What is the relationship between Stress, Anxiety, and Depression?

What is the relationship between Stress, Anxiety, and Depression?
Written By: Counselling Psychologist
Reviewed By: Counselling Psychologist
MA Psychology Pennsylvania State University, USA
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Stress: A word affecting all of us in some form or the other on a regular basis. But what exactly is stress? Is it the same as Depression and Anxiety?

Stress is the body’s natural response to any kind of threat, pressure or anything that requires attention or action. It can be defined as any type of change that causes physical, emotional, or psychological strain. For eg: Juggling multiple responsibilities, such as work, family, and personal commitments or living in a chaotic environment, such as a noisy neighborhood or a crowded home, can be a major source of stress. 

Then what are Anxiety and Depression?

Anxiety is our body’s natural response to stress. It’s a feeling of fear or apprehension about what will happen in the future (anticipation of perceived threat). For example, giving a speech in public may make some people feel fearful or nervous, experience sweating, shortness of breath, dizziness, rapid heart rate, etc. In some cases, the occurrence of anxiety helps alert us from potential danger and helps us prepare and take action. 

Depression on the other hand is a state in which we have a "low mood" and are generally upset, along with a loss of interest in activities we used to enjoy, changes in sleep, hunger, guilt, lack of motivation, and general social withdrawal.

We frequently refer to anxiety, stress, and depression interchangeably or as the same thing when we speak with friends or family on a daily basis. This is not correct. While Depression and Anxiety can be the consequences of prolonged stress or vice versa, they are not exactly the same, however related. Symptoms might overlap but the intensity differs.

What is Stress? How does stress affect us?

Stress is a person s reaction to a hazardous event or a change in circumstances. It can be seen as a person s response to an internal mental condition, such as worrying about an exam, or to an external event or demand, such as writing an exam. It s interesting to note that tension tends to rise when one fears they won t be able to handle the current circumstance.

The majority of people see stress as something bad. Stress can motivate us to perform at our highest level, though. For instance, under the stress and strain of the Olympics, athletes frequently set world records. In this instance, a healthy and required level of stress is helpful in motivating us to write a term paper or study for a test. Thus, while some stress is good for you, too much of it can be harmful.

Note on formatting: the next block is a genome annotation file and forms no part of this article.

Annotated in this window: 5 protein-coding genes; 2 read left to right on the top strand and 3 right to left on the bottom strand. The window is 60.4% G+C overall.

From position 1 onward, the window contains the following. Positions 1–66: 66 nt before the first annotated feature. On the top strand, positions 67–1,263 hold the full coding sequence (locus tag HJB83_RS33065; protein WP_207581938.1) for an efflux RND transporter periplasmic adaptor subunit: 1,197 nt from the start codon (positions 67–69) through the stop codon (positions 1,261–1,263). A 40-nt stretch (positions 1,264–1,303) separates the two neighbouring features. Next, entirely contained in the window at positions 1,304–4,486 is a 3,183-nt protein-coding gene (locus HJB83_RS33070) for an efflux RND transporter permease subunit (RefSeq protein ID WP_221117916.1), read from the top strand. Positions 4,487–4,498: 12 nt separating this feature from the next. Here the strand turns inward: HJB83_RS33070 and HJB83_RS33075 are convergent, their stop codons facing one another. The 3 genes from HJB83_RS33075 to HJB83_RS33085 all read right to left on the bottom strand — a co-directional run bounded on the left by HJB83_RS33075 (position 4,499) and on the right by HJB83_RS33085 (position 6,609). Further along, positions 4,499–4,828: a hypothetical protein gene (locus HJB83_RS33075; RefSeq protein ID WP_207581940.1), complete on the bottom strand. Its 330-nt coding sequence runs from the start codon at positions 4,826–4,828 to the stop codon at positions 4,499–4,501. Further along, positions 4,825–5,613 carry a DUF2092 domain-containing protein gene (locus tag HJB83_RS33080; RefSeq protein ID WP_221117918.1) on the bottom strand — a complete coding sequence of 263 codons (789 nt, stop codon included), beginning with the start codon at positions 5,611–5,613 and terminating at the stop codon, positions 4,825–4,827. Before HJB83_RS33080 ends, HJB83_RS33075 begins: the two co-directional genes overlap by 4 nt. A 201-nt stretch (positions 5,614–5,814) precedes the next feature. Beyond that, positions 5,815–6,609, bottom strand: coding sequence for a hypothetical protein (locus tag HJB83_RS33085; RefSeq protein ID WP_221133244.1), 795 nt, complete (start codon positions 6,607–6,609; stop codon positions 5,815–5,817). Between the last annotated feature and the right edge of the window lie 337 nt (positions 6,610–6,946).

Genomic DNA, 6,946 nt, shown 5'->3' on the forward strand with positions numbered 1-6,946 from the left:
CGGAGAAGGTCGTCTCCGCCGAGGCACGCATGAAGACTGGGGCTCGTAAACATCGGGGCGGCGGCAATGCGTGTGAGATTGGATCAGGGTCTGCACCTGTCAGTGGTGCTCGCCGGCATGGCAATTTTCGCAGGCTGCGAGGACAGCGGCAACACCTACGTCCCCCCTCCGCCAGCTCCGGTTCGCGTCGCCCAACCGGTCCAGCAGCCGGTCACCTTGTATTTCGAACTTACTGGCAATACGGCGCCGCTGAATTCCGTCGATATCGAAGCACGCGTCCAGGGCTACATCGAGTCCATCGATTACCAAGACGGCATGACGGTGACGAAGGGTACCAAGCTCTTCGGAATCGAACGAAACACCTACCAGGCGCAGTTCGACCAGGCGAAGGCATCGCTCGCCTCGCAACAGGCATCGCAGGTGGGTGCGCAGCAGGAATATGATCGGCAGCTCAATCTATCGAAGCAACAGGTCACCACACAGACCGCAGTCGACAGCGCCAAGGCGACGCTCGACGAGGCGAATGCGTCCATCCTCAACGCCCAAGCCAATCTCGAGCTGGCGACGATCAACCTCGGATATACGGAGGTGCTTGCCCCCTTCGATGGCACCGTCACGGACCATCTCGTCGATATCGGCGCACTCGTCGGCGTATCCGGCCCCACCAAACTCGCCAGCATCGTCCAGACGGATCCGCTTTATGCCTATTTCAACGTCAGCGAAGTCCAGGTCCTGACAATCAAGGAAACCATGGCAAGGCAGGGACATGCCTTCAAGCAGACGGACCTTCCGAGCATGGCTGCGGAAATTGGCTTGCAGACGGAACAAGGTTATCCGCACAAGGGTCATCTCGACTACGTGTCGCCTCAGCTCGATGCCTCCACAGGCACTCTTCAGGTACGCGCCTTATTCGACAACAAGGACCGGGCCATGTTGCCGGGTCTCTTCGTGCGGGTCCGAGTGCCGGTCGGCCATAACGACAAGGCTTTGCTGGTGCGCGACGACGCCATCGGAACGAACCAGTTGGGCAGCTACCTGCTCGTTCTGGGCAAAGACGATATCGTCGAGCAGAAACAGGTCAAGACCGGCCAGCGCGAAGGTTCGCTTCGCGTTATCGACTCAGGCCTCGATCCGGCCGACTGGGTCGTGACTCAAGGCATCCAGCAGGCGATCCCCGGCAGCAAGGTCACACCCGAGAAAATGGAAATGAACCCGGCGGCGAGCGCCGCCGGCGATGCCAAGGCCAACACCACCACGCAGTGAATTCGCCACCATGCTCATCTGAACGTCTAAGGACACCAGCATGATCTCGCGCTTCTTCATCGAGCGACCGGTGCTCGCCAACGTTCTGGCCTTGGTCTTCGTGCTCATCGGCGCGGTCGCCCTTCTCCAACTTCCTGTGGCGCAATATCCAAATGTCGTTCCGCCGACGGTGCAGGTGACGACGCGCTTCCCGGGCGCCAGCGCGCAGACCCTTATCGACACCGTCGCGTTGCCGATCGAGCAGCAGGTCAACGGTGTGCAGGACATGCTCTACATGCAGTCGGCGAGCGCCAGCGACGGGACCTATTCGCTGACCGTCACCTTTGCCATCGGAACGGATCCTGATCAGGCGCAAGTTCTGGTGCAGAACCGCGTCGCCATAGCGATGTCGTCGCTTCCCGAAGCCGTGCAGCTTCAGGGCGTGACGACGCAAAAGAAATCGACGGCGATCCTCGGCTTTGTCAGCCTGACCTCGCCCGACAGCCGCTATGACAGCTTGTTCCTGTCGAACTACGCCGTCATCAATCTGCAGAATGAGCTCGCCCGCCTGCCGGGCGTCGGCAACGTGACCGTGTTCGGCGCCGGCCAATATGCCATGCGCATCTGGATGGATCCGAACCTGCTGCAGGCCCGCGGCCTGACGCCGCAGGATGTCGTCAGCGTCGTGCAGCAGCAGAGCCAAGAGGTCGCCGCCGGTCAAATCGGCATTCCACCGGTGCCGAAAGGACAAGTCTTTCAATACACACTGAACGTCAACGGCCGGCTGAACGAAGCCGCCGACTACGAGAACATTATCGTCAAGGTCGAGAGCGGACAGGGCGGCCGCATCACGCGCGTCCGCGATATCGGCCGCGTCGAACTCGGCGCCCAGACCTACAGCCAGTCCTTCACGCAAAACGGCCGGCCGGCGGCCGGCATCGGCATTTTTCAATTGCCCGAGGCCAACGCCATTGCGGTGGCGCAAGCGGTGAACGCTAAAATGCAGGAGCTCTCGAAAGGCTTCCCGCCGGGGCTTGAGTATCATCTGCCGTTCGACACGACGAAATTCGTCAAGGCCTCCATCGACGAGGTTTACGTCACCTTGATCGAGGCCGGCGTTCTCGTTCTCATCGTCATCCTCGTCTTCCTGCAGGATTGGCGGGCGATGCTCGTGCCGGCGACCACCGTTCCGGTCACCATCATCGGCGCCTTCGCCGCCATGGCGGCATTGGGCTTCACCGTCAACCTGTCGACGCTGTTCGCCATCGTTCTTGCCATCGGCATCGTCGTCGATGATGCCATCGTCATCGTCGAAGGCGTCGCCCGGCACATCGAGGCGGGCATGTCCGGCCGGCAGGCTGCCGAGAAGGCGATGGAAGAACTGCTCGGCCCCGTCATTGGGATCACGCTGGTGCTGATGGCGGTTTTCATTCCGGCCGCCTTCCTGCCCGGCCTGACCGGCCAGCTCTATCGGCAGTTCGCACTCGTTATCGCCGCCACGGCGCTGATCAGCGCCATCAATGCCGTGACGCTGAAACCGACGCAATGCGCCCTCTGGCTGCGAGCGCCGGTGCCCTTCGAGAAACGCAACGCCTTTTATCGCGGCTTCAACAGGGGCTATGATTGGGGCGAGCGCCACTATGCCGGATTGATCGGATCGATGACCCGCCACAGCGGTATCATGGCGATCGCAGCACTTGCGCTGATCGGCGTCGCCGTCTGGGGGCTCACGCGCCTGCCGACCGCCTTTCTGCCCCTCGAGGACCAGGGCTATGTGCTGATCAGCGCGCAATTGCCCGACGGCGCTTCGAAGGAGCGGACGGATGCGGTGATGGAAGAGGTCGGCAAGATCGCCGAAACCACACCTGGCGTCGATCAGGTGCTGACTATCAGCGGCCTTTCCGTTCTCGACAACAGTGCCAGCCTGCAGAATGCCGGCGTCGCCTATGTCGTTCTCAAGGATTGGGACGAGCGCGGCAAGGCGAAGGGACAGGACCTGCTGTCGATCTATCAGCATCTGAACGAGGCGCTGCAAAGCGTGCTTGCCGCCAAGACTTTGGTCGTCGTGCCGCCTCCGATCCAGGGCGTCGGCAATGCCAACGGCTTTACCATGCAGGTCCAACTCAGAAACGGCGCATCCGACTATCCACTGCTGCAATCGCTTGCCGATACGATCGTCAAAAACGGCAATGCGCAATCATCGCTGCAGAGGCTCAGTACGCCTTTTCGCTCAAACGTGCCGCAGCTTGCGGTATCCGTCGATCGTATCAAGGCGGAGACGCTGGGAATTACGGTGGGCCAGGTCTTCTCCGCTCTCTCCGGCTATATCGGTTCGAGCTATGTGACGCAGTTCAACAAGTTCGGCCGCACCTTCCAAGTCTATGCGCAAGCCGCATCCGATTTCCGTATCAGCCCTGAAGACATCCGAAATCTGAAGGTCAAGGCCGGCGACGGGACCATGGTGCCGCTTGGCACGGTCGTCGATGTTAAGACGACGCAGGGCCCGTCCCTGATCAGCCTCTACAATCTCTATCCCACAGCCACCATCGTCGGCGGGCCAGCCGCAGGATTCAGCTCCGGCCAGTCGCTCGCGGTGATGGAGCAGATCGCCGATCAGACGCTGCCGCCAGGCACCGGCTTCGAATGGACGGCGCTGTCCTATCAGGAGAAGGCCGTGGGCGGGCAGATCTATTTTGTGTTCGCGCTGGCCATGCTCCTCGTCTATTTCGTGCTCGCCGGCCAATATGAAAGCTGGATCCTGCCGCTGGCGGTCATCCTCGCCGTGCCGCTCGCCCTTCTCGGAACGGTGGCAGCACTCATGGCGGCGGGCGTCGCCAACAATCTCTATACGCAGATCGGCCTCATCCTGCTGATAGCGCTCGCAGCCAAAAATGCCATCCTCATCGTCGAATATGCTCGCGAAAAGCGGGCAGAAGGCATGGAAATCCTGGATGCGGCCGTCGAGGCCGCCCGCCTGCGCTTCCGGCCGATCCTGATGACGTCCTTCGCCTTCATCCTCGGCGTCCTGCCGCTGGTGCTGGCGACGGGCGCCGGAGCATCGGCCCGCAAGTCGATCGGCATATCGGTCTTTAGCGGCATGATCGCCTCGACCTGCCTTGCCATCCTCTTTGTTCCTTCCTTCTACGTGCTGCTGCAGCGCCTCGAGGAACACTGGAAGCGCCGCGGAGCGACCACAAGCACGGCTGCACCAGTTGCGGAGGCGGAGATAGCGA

Negative effects of chronic stress on physical and mental health

Physical:

An individual s physical health is impacted by stress. Stress can be linked to a variety of conditions, including hypertension, diabetes, ulcers, aches and pains, asthma, hyperthyroidism, and even cancer.  An individual s immune system may be impacted by stress, which could make them more susceptible to a variety of diseases and disorders.

Additionally, stress might hasten aging. Stress causes the body to redirect its resources and energy from the immune system to other systems that are more crucial to stress reactivity (as was also covered under the fight-or-flight response and GAS). As a result, people who experience stress over an extended length of time are more likely to become infected because their immune systems are weakened.

Signs and Symptoms: 

  • Changes in Appetite
  • Tension in the neck
  • Upset stomach, pounding heart
  • Tendency to accidents, chilly hands and feet
  • Headaches and Early Aging
  • Eating too much etc.

Psychological:

An individual s ability to perform executive functions, which include planning, reasoning, managing their life, solving problems, and other duties, is negatively impacted by stress. And this can be linked to the overload that stress causes, when a person s resources are redirected to deal with the stress. As a result, a person experiencing stress may find it difficult to focus, remember details, or solve problems effectively.

An individual s capacity to make judgments and perform cognitively might both suffer when they are under stress. When under stress, people tend to filter out external stimuli and make heuristic-based decisions. People who are under stress can also exhibit restricted thinking patterns and rigidity in their performance. People may also find it difficult to manipulate information or analyze complex circumstances when they are under stress (Kavanagh, 2005). 

Signs & Symptoms:

  • Difficulty solving problems
  • Difficulty making decisions
  • Difficulty concentrating
  • Negative self-talk
  • Denial: Believe nothing is wrong 
  • Withdrawal: Avoid situations, Catastrophize, Overly suspicious.

Prolonged or persistent stress can have negative impacts on the immunological, cardiovascular, neuroendocrine, and central neurological systems of the body. Untreated chronic stress can lead to major impairments such as Anxiety, Depression, sleeplessness, elevated blood pressure, and muscular aches. 

What is Anxiety? How does Anxiety affect us?

According to the American Psychological Association, “Anxiety is an emotion characterized by feelings of tension, worried thoughts, and physical changes like increased blood pressure.”